Overcoming impostor syndrome

Bruno Vego 3 years ago
dots dots Impostor syndrome

Let’s start this off with a list:

“How did the hell did I pass the interview process”
“The people here are much smarter than me”
“I’m not an _insertjobtitle_. I’m a fraud”
“I think I may get fired soon”

Ever thought of something from that list when you landed your first job? Congratulations, you are suffering from impostor syndrome!

Once you get hired, you may feel like your skills aren’t on par with what’s expected from you, and that’s normal. You may feel like you don’t belong where you are, and that there might be someone else that’s better for that job.

Don’t worry, you are right where you need to be.

What is impostor syndrome?

Impostor syndrome is pretty easy to define. It’s when you feel that you aren’t good enough for the job that you do, and you got the job due to a hiring mistake. Some may say that is the opposite of being confident, but the feeling is much more complicated. It’s observable in pretty much every job, and it’s not something that people talk about. But they should.

The key point to understand this is that you are not the only person feeling it. Chances are that a lot of your colleagues are experiencing the same feeling.

Not only people entering an industry can have impostor syndrome. People with several years of experience can have the same feeling. Heck, even your boss may be feeling it. You aren’t alone.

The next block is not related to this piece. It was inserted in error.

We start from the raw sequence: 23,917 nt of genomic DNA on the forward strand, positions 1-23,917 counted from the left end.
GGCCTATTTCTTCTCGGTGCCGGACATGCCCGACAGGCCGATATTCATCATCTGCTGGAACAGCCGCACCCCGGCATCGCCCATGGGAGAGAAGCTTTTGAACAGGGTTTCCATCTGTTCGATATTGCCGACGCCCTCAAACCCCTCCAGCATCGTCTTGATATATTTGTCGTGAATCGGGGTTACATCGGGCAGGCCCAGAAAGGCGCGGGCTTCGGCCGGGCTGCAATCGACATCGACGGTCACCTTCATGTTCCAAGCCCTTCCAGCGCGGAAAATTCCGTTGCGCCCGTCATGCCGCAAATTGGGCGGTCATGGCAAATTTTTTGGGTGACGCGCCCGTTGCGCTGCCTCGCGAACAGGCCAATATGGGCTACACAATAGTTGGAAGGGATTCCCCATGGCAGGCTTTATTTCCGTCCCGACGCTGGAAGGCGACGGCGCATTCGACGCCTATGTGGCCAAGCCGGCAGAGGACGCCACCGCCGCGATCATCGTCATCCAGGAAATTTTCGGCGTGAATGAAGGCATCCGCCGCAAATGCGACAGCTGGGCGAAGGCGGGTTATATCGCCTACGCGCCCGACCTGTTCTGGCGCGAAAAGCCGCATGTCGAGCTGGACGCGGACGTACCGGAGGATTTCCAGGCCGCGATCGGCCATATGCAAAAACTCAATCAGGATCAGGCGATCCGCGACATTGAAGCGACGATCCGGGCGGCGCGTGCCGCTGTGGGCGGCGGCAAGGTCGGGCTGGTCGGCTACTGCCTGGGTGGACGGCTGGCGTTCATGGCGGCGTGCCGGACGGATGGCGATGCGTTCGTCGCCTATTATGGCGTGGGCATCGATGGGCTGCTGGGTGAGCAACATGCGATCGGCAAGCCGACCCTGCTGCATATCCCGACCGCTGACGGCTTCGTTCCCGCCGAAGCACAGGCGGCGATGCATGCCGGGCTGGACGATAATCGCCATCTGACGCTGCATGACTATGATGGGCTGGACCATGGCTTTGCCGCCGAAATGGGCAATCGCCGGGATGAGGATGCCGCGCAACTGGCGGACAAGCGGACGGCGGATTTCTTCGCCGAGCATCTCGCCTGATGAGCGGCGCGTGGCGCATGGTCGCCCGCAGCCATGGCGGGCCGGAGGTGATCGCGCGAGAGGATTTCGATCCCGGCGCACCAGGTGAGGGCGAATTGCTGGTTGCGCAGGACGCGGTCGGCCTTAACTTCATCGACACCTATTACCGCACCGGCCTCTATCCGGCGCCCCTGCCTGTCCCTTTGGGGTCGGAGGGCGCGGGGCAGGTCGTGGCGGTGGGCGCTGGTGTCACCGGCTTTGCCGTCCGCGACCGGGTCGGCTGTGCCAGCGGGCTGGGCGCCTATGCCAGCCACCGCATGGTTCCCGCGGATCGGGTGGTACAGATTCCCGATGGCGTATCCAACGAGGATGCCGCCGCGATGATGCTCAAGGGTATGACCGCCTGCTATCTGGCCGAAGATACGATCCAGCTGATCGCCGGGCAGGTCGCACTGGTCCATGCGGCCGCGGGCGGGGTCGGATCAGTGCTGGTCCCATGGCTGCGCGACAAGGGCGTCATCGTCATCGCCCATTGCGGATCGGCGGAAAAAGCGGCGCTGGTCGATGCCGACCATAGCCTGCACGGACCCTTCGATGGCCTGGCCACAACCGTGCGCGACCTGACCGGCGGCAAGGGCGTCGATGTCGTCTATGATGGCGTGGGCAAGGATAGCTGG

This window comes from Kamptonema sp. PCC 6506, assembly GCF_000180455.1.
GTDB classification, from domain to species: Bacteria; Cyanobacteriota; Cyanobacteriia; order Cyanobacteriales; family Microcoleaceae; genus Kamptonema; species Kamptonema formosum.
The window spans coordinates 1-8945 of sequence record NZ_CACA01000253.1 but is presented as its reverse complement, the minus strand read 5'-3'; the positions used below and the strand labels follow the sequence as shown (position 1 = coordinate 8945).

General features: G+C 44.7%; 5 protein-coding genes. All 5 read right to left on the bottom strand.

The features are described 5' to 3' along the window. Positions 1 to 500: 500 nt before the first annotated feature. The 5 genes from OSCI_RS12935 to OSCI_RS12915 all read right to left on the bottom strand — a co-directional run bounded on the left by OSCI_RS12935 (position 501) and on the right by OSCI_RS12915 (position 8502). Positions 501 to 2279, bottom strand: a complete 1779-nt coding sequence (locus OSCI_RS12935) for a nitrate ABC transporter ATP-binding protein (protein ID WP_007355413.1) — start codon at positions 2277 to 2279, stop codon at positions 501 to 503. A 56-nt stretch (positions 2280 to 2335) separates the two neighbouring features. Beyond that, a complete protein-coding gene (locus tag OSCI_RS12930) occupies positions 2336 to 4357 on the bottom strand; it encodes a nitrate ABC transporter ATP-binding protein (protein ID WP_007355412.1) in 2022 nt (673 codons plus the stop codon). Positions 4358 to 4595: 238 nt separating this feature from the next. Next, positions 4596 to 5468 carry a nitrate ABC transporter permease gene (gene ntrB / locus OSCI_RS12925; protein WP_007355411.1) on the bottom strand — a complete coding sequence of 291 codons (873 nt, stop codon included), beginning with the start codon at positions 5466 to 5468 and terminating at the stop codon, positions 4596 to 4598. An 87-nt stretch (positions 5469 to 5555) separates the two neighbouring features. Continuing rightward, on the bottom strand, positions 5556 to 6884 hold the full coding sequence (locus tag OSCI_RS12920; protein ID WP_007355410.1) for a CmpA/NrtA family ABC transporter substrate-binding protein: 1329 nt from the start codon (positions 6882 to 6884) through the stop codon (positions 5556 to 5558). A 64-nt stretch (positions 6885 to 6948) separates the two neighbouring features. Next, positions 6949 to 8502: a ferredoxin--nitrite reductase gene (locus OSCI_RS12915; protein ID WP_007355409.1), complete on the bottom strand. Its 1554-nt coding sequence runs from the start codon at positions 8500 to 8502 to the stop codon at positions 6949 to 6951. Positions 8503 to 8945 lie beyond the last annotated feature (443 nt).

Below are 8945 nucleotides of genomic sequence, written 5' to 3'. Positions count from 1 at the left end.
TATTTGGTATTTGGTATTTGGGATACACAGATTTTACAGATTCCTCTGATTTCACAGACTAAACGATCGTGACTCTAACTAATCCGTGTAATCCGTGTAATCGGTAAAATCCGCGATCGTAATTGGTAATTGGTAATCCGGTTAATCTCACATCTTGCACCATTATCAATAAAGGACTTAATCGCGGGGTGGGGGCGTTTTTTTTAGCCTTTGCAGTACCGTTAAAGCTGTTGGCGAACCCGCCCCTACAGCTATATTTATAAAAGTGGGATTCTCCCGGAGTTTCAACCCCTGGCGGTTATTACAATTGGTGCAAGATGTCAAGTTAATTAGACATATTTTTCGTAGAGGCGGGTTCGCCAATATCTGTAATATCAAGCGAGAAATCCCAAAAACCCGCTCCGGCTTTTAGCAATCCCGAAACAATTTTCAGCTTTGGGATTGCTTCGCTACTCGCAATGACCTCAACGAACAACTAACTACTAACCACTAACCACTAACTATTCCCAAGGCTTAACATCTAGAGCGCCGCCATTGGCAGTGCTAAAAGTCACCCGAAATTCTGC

Slaying the impostor in you

Good news: It’s not that hard. There’s a bunch of actionable steps you can take to achieve that, you just have to find out what works the best for you. Below I’ve listed several methods that worked for me, and I hope some will work for you too.

Talk about it

But don’t go on forever. Sharing your problems and experiences with your peers is great for both you and them. You get to blow some steam off, and they get to listen to your experiences with the problem.

Build confidence

Become the master of your craft. If you have free time, practice a skill, until you master it. Become the go-to person for a certain topic in your team.

That’s one of the easiest ways I’ve found that helped me overcome it. This will differ from profession to profession. In my case, it was mastering the nuances of a programming language or a specific framework we used daily.


“Nothing in life is to be feared, it is only to be understood. Now is the time to understand more, so that we may fear less.”
Marie Curie

Build side projects and share your work

Working on side projects is a great way to skill up. Once you are done, why not share your work online? There are various websites where you can share your work (for example, GitHub for developers, Dribbble for designers) and it might even hit off.

If you took the step and posted your work online, congrats! You are doing more than a large part of people who don’t share anything. Don’t be afraid or ashamed to put yourself out there – embrace it. Go on, talk about yourself and the work that you do. There’s nothing that can go wrong. If you have some luck, you might even get some feedback. Though, there is another thing that can set you back: Negative feedback.